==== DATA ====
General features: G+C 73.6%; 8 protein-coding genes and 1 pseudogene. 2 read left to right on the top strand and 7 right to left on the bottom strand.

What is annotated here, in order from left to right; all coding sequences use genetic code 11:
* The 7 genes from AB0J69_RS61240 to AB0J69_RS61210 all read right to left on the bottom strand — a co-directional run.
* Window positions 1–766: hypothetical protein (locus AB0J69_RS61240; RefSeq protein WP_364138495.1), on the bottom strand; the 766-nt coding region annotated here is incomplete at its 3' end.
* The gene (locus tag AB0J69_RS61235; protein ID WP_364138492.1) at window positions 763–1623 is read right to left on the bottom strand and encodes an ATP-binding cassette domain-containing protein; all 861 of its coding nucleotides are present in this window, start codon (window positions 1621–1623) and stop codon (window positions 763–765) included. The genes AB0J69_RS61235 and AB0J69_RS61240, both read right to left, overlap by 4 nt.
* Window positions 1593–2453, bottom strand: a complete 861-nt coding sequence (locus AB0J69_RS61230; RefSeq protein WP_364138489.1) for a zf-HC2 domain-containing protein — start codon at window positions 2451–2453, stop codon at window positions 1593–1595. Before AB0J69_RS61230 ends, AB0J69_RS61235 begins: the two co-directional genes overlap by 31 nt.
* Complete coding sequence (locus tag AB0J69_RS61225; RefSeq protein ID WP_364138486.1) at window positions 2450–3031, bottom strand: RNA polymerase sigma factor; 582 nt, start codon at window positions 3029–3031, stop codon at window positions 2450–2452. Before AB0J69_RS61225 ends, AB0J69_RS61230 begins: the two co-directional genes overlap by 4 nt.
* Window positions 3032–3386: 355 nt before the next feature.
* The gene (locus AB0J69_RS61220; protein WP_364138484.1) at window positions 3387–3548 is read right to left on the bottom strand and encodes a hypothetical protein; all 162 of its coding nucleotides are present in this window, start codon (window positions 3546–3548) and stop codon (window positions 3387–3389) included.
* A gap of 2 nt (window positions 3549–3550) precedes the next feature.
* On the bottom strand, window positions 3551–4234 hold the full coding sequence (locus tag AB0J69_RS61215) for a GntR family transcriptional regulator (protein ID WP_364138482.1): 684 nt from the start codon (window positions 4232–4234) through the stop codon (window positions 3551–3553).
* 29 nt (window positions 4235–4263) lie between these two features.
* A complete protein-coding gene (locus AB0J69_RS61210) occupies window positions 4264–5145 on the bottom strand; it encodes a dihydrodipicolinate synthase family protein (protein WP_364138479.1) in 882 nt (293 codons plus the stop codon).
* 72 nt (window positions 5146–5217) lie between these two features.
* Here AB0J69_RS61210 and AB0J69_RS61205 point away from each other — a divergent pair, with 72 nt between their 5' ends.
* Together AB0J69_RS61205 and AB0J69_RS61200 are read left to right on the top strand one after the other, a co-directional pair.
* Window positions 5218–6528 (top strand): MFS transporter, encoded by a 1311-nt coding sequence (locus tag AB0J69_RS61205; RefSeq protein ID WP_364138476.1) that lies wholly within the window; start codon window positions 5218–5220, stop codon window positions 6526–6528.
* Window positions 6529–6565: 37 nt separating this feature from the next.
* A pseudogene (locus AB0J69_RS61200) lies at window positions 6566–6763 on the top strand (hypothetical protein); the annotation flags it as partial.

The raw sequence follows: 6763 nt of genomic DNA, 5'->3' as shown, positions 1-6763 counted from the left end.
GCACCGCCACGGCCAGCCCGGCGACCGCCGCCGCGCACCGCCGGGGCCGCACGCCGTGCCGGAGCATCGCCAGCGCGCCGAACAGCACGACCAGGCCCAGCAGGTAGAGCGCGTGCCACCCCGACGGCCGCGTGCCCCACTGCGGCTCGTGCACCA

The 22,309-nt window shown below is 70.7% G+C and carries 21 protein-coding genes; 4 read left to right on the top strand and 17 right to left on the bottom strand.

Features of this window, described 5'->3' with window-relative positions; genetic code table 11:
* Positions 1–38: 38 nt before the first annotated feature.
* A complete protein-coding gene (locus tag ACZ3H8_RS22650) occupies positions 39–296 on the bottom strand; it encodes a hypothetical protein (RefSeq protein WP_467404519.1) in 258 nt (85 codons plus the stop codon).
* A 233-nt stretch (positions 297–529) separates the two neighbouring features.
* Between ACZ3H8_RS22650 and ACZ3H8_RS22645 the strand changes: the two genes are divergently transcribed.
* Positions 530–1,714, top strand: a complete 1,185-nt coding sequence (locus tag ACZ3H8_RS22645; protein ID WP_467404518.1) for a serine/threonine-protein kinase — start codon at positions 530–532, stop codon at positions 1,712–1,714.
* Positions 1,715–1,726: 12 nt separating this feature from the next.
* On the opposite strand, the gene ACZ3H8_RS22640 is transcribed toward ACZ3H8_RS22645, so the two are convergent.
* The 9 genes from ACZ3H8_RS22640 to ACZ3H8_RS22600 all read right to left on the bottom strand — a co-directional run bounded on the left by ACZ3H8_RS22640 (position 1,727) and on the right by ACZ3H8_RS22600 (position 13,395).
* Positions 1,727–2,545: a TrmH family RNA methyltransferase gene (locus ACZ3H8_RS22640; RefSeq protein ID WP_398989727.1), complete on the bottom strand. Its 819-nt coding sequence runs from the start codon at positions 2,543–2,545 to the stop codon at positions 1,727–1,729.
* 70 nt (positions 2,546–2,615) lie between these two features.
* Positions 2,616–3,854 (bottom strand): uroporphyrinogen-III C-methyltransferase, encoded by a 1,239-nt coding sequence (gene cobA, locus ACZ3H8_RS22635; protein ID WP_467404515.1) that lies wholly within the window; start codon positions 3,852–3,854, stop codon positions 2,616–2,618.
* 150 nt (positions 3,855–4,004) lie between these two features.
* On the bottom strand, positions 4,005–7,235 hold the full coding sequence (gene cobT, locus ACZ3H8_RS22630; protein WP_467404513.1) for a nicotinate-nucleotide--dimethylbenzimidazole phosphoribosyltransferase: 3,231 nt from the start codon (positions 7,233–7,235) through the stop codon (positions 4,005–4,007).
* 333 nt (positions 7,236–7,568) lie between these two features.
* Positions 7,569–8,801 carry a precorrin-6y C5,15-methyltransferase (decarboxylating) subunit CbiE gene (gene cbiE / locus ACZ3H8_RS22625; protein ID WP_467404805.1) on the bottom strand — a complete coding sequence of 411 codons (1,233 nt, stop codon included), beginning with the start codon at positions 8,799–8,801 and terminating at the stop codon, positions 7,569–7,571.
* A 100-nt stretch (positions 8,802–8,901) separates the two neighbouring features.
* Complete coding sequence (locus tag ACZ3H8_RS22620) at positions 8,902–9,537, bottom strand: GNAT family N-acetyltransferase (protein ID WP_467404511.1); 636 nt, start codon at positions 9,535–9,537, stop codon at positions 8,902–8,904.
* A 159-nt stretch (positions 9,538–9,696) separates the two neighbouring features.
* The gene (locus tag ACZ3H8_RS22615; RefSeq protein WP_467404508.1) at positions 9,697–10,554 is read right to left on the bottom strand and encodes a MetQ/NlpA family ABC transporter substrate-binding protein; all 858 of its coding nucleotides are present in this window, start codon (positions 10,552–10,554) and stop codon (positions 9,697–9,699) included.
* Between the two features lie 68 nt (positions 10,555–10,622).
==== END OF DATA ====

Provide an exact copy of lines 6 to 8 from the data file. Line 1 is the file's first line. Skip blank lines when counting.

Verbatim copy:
* Window positions 1593–2453, bottom strand: a complete 861-nt coding sequence (locus AB0J69_RS61230; RefSeq protein WP_364138489.1) for a zf-HC2 domain-containing protein — start codon at window positions 2451–2453, stop codon at window positions 1593–1595. Before AB0J69_RS61230 ends, AB0J69_RS61235 begins: the two co-directional genes overlap by 31 nt.
* Complete coding sequence (locus tag AB0J69_RS61225; RefSeq protein ID WP_364138486.1) at window positions 2450–3031, bottom strand: RNA polymerase sigma factor; 582 nt, start codon at window positions 3029–3031, stop codon at window positions 2450–2452. Before AB0J69_RS61225 ends, AB0J69_RS61230 begins: the two co-directional genes overlap by 4 nt.
* Window positions 3032–3386: 355 nt before the next feature.